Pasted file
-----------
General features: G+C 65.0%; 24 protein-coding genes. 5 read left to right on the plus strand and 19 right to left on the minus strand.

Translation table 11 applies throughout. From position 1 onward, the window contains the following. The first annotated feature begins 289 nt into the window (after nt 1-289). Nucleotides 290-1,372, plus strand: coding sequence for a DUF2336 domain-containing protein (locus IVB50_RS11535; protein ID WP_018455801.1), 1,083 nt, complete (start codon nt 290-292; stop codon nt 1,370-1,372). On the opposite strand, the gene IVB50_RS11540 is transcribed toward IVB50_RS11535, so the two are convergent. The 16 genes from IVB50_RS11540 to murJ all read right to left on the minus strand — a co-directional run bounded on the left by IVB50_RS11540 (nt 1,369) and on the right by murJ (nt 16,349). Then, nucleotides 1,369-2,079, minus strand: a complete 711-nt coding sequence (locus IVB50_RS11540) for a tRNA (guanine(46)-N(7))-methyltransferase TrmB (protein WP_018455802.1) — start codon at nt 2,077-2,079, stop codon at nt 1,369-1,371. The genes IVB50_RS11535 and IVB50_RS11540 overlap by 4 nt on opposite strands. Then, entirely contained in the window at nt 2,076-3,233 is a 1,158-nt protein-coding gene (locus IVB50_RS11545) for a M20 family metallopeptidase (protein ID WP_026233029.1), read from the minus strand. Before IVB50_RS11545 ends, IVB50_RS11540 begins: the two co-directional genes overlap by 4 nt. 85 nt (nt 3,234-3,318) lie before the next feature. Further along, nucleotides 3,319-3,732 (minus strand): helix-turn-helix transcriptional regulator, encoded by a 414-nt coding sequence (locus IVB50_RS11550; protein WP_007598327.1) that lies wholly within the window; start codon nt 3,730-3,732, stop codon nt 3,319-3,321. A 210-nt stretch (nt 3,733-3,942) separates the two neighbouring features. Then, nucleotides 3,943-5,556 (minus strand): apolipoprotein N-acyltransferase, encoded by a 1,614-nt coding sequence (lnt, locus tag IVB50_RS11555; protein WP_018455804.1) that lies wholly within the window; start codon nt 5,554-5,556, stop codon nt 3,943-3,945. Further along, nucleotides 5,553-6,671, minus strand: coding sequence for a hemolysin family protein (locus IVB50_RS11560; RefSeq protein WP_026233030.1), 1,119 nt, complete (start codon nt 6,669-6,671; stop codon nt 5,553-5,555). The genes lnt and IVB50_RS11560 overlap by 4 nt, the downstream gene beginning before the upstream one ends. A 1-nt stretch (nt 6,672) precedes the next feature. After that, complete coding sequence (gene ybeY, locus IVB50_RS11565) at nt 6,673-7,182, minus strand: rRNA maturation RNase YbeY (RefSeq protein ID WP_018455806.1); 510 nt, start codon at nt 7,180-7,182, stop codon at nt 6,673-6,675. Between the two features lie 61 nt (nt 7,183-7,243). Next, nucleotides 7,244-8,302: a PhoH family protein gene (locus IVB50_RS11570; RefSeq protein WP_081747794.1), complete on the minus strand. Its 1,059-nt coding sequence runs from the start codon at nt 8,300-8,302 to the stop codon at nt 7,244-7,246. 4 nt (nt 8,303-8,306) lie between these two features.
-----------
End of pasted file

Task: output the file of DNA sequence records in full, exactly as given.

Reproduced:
General features: G+C 65.0%; 24 protein-coding genes. 5 read left to right on the plus strand and 19 right to left on the minus strand.

Translation table 11 applies throughout. From position 1 onward, the window contains the following. The first annotated feature begins 289 nt into the window (after nt 1-289). Nucleotides 290-1,372, plus strand: coding sequence for a DUF2336 domain-containing protein (locus IVB50_RS11535; protein ID WP_018455801.1), 1,083 nt, complete (start codon nt 290-292; stop codon nt 1,370-1,372). On the opposite strand, the gene IVB50_RS11540 is transcribed toward IVB50_RS11535, so the two are convergent. The 16 genes from IVB50_RS11540 to murJ all read right to left on the minus strand — a co-directional run bounded on the left by IVB50_RS11540 (nt 1,369) and on the right by murJ (nt 16,349). Then, nucleotides 1,369-2,079, minus strand: a complete 711-nt coding sequence (locus IVB50_RS11540) for a tRNA (guanine(46)-N(7))-methyltransferase TrmB (protein WP_018455802.1) — start codon at nt 2,077-2,079, stop codon at nt 1,369-1,371. The genes IVB50_RS11535 and IVB50_RS11540 overlap by 4 nt on opposite strands. Then, entirely contained in the window at nt 2,076-3,233 is a 1,158-nt protein-coding gene (locus IVB50_RS11545) for a M20 family metallopeptidase (protein ID WP_026233029.1), read from the minus strand. Before IVB50_RS11545 ends, IVB50_RS11540 begins: the two co-directional genes overlap by 4 nt. 85 nt (nt 3,234-3,318) lie before the next feature. Further along, nucleotides 3,319-3,732 (minus strand): helix-turn-helix transcriptional regulator, encoded by a 414-nt coding sequence (locus IVB50_RS11550; protein WP_007598327.1) that lies wholly within the window; start codon nt 3,730-3,732, stop codon nt 3,319-3,321. A 210-nt stretch (nt 3,733-3,942) separates the two neighbouring features. Then, nucleotides 3,943-5,556 (minus strand): apolipoprotein N-acyltransferase, encoded by a 1,614-nt coding sequence (lnt, locus tag IVB50_RS11555; protein WP_018455804.1) that lies wholly within the window; start codon nt 5,554-5,556, stop codon nt 3,943-3,945. Further along, nucleotides 5,553-6,671, minus strand: coding sequence for a hemolysin family protein (locus IVB50_RS11560; RefSeq protein WP_026233030.1), 1,119 nt, complete (start codon nt 6,669-6,671; stop codon nt 5,553-5,555). The genes lnt and IVB50_RS11560 overlap by 4 nt, the downstream gene beginning before the upstream one ends. A 1-nt stretch (nt 6,672) precedes the next feature. After that, complete coding sequence (gene ybeY, locus IVB50_RS11565) at nt 6,673-7,182, minus strand: rRNA maturation RNase YbeY (RefSeq protein ID WP_018455806.1); 510 nt, start codon at nt 7,180-7,182, stop codon at nt 6,673-6,675. Between the two features lie 61 nt (nt 7,183-7,243). Next, nucleotides 7,244-8,302: a PhoH family protein gene (locus IVB50_RS11570; RefSeq protein WP_081747794.1), complete on the minus strand. Its 1,059-nt coding sequence runs from the start codon at nt 8,300-8,302 to the stop codon at nt 7,244-7,246. 4 nt (nt 8,303-8,306) lie between these two features.